Mississippi aims to boost doctor supply with more residencies

NEWS IN BRIEF — Posted May 7, 2012

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A new Mississippi law will create more residency positions with the goal of keeping primary care physicians in the state.

The state has the country’s lowest per-capita primary care physician supply, with 8.3 doctors per 10,000 residents compared with the national average of 12.8 per 10,000. On April 24, Gov. Phil Bryant signed legislation that establishes the Office of Mississippi Physician Workforce at the University of Mississippi Medical Center to support the creation of more primary care residency programs and assess the state’s work force needs (link). UMMC researchers estimate that 50% of graduates who go out of state for residencies never return, while about 80% of those who train at UMMC later practice in Mississippi.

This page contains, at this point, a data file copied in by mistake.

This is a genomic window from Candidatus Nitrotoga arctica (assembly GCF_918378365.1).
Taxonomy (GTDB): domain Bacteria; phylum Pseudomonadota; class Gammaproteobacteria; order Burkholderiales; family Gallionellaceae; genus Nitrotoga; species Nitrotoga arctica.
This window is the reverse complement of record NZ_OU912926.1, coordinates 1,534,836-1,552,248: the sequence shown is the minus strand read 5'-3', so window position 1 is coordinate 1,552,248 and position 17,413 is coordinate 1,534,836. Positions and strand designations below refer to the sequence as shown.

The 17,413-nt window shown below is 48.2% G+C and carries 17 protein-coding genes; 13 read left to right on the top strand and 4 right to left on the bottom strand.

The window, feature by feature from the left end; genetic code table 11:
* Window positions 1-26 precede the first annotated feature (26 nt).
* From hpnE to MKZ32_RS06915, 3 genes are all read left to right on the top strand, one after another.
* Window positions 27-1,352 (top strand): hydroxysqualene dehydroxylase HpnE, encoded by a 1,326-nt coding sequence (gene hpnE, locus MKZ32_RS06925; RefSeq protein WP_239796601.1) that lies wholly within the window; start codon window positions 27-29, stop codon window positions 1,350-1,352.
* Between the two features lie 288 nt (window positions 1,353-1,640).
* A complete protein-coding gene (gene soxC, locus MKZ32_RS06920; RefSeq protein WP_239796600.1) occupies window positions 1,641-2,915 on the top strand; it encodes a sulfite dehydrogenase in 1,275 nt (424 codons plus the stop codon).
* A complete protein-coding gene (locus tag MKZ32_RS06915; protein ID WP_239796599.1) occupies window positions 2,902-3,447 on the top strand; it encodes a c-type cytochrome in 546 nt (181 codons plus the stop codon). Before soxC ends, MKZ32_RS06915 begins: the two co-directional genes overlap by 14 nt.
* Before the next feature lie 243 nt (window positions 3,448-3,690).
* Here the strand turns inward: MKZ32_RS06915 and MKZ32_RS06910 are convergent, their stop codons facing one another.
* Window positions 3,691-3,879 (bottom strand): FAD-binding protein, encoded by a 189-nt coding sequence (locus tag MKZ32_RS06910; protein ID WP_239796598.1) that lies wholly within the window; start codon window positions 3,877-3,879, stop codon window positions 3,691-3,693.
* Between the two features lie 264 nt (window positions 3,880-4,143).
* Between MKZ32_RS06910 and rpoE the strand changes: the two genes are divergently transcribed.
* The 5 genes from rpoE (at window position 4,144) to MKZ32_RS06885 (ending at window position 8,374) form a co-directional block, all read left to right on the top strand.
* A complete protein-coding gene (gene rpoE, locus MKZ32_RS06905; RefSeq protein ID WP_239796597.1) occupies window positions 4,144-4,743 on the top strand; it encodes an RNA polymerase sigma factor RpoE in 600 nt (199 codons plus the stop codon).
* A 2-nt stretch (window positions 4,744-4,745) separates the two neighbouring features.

Bryant said the state must add 1,000 doctors by 2025. “Expanding our state’s medical residency programs will directly increase the number of physicians who remain in Mississippi to practice,” he said. “We know that new doctors generate about $2 million in economic impact in their communities, and more doctors means better health care for our citizens.”

Note: This item originally appeared at

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